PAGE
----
I’ve been thinking a bit about the current state of literacy in the wake of reading the Times article I posted yesterday, and I’m very troubled. On one level I’m perfectly fine with the idea of on-line reading skills replacing the previous printed page paradigm for some people. They are two totally different skill sets and I don’t believe one is necessarily superior to the other, and if the end result is more people reading then that’s great.
But I am worried that what’s going to get lost eventually are our current ideas of narrative and story. On-line reading is great at promoting critical thinking and research skills, but I find it also tends to distribute a person’s focus in ways that are anathema to the ways one traditional reads. And maybe this is something harmful in the long run.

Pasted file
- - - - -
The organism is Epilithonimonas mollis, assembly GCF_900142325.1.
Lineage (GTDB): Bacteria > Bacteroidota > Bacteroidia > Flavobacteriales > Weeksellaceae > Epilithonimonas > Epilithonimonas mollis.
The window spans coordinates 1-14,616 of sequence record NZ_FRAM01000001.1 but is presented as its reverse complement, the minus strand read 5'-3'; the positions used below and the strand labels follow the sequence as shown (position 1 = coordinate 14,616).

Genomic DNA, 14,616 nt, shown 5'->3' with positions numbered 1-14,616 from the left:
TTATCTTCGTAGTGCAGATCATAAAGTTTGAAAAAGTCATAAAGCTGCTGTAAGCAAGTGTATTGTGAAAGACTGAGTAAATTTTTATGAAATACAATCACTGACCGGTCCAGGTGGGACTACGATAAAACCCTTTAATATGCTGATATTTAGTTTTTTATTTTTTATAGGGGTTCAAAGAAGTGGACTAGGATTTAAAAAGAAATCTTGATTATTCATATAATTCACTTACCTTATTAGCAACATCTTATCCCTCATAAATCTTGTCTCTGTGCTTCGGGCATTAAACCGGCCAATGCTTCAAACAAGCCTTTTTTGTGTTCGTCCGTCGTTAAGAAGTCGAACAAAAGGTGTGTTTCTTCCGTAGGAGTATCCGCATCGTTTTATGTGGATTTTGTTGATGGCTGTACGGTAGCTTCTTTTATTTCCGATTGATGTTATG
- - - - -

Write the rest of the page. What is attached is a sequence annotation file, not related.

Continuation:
One of the ongoing theories to come out of Readercon is the idea that storytelling is something ingrained in the wiring of our brains. Cold facts cannot convince a person of a new idea nearly as well as a good story can (yes this is the faith vs. science argument). For another example just try to tell someone about your day by merely listing your itinerary without embellishing it a little. Those little details change your life into a story, and are the only way to really hold another person’s interest.
We need narrative in our lives, and that is what gets stripped out when we bounce around like we do while web surfing. And if the theory about stories and how we think is true then maybe this way of reading could prove to be outright harmful.